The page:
A year ago today, My Chemical Romance announced their reunion.
It was a normal day for me. I’d gone to work, then went to tutor a student at her house. On the way home, I picked up Halloween candy, though there was such a rainstorm, I doubted anyone would come. I opened my Facebook and was greeted with someone posting an article about My Chemical Romance’s reunion.
Reader, I gasped audibly. My heart probably stopped for a second. And suddenly, I was filled with so many feelings I hadn’t felt in so long.
I never thought this day would come. I’d been a My Chemical Romance fan since I was twelve or thirteen. The Black Parade had burrowed its way into my heart, and I obsessed over their songs with one of my best friends. We had dreams of seeing them live, but living in Atlantic Canada and being twelve didn’t help our situation. I was heartbroken the day they announced they were ending the MCR journey. At that point, I was in university, and I had hope that the next time they toured, I’d be able to afford going to the show. I remember listening to “Fake Your Death” and tearing up.
As the years went on, I continued to listen to MCR, but my enthusiasm dulled. I still looked on them fondly, but I wasn’t obsessed in the way I used to be.
Fast forward to last year. I’d moved to Toronto a few years before. After years of just barely surviving in Toronto, pinching pennies, stress-checking my bank account late at night, I’d landed a solid, regular office job. Finally, I was making enough money to feel somewhat secure. I had even published a novel! Things, on the surface, were going pretty great. But at the same time, I was starting to feel so tired, so restless. Like something was missing.
When MCR announced their reunion, something returned to me. A spark I hadn’t felt in ages. I started watching interviews, old and new. I felt especially inspired watching Frank talk about his solo music. His passion was infectious, and I longed to feel it in my own life again.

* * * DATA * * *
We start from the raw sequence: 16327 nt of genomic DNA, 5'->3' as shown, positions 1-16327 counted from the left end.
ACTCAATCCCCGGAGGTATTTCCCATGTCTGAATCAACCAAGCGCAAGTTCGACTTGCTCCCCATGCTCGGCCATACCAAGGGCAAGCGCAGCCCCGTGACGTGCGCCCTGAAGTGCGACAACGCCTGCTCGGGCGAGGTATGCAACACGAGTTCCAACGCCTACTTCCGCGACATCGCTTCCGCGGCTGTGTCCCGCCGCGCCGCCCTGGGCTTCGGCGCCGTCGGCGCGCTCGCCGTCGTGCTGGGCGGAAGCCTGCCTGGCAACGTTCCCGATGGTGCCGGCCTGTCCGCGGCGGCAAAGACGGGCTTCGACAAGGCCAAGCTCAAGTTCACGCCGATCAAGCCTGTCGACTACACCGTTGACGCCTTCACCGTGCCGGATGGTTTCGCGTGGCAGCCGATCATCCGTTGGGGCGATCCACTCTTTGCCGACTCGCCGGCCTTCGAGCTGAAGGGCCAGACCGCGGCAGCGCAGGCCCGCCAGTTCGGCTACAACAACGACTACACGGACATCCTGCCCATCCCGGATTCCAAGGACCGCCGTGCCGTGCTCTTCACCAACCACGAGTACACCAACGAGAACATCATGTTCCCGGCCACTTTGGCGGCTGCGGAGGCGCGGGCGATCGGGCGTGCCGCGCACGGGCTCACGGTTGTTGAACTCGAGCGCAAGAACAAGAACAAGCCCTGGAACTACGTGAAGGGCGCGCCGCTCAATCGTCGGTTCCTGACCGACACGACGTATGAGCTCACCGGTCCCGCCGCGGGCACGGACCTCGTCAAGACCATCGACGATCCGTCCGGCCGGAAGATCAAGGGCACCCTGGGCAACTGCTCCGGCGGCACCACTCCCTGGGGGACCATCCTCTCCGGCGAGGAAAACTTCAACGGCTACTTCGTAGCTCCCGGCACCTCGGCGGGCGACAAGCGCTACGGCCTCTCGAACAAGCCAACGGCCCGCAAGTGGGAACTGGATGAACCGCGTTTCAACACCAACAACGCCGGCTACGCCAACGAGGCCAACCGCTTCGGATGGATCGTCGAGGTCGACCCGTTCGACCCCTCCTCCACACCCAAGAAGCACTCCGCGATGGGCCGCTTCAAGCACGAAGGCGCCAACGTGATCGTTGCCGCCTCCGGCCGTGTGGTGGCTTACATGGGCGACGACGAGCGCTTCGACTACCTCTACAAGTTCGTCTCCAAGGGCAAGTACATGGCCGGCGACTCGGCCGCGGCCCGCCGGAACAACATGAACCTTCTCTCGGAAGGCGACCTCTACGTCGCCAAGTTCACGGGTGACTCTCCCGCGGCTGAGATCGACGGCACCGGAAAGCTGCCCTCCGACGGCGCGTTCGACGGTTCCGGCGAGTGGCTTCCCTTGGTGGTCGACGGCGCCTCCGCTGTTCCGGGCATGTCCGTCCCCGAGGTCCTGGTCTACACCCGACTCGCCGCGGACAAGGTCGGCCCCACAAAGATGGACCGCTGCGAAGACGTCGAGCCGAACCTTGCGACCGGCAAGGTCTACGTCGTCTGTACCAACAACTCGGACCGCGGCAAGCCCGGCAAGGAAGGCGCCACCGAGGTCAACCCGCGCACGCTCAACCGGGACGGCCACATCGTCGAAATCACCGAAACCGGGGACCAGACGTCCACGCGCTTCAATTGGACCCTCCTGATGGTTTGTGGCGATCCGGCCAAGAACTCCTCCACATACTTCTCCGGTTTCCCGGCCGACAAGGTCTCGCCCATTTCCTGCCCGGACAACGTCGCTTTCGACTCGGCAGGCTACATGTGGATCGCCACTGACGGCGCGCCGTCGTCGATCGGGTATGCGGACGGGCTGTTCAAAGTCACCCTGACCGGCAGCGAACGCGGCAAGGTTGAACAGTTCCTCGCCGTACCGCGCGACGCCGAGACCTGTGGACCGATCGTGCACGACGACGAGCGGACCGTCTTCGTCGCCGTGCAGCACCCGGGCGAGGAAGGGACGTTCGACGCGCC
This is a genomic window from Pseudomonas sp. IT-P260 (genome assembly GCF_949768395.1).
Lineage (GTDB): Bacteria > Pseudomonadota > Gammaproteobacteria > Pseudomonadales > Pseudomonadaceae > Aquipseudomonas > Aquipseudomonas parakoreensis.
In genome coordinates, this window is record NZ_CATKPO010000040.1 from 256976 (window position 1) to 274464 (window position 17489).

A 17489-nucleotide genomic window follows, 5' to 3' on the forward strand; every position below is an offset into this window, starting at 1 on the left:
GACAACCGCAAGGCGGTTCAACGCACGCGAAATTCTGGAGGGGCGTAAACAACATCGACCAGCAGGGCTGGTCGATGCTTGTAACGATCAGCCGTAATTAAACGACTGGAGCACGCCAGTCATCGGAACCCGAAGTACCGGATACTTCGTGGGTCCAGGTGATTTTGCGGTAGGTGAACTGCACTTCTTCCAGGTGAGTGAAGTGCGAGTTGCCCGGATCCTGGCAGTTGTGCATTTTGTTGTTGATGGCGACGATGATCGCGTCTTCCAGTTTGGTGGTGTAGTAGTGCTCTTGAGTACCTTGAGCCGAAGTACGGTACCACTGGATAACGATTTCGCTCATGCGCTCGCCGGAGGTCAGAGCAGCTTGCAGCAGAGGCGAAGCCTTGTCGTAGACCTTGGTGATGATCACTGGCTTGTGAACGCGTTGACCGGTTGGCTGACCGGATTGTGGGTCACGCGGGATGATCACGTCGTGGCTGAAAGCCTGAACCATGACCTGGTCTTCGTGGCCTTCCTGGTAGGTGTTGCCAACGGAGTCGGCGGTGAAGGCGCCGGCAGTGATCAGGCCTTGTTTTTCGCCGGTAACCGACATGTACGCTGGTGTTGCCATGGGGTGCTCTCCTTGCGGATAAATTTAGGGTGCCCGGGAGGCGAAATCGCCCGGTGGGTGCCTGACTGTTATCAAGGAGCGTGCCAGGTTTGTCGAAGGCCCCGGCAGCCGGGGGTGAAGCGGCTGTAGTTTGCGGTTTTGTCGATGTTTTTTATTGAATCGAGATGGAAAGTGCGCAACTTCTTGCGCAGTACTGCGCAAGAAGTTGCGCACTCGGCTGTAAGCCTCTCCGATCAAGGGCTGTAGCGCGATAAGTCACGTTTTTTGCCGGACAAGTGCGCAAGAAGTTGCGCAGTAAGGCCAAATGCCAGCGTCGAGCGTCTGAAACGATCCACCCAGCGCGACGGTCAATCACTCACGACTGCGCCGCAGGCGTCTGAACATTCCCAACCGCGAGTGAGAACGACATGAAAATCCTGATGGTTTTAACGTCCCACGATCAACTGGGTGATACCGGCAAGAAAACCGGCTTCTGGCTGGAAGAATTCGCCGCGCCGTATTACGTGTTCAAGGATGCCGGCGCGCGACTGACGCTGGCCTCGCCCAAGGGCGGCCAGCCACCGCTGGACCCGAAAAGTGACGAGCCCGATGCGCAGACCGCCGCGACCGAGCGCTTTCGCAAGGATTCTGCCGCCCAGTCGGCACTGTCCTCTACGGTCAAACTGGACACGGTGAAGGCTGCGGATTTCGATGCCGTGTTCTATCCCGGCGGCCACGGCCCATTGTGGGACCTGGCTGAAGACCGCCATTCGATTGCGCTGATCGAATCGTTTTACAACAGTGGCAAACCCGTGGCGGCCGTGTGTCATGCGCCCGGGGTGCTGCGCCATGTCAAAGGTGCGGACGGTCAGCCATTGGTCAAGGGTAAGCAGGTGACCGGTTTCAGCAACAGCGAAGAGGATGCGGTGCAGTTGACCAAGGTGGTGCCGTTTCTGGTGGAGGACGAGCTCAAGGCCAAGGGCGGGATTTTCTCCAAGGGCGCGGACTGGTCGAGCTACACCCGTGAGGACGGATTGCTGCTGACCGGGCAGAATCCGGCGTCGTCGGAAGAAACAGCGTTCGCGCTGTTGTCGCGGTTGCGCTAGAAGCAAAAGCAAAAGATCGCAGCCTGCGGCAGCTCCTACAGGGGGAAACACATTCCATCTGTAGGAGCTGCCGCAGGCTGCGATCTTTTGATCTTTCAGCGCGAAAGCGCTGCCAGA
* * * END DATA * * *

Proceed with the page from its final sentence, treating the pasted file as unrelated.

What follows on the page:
Back at the height of my obsession with MCR, I had dreams to write novels and music. I especially wanted to sing my songs and record them. I wrote songs on my bed with my old guitar, and recorded them on Garageband using a mic headset for vocals. It was very homemade, but it filled me with so much joy.
I hadn’t written a song in so long. The fire I had for music had been partially doused after going through two university programs in music and feeling generally disillusioned. As I approached 27, I’d told myself I was too old to pursue the music I wanted to write. It was better to move on and find a different use for my skills. But watching the old interviews, I was reminded how Gerard was around 25 when he quit his job and started MCR. It took years afterwards for them to reach the level of success they’d reached. It hadn’t been too late for him, it didn’t have to be too late for me. I needed to take my own chance.
Ever since that day, I’ve been inspired. I’ve been finding ways to build the life I want, the life I’d dreamed for myself as a kid listening to The Black Parade. I’ve started writing songs again. I even recorded one during quarantine! I’m slowly finding my way.
So, I just want to say thank you to MCR. They were there for me as a kid, and they came back to me as an adult, in a time I really needed them. Their music will always mean so much to me.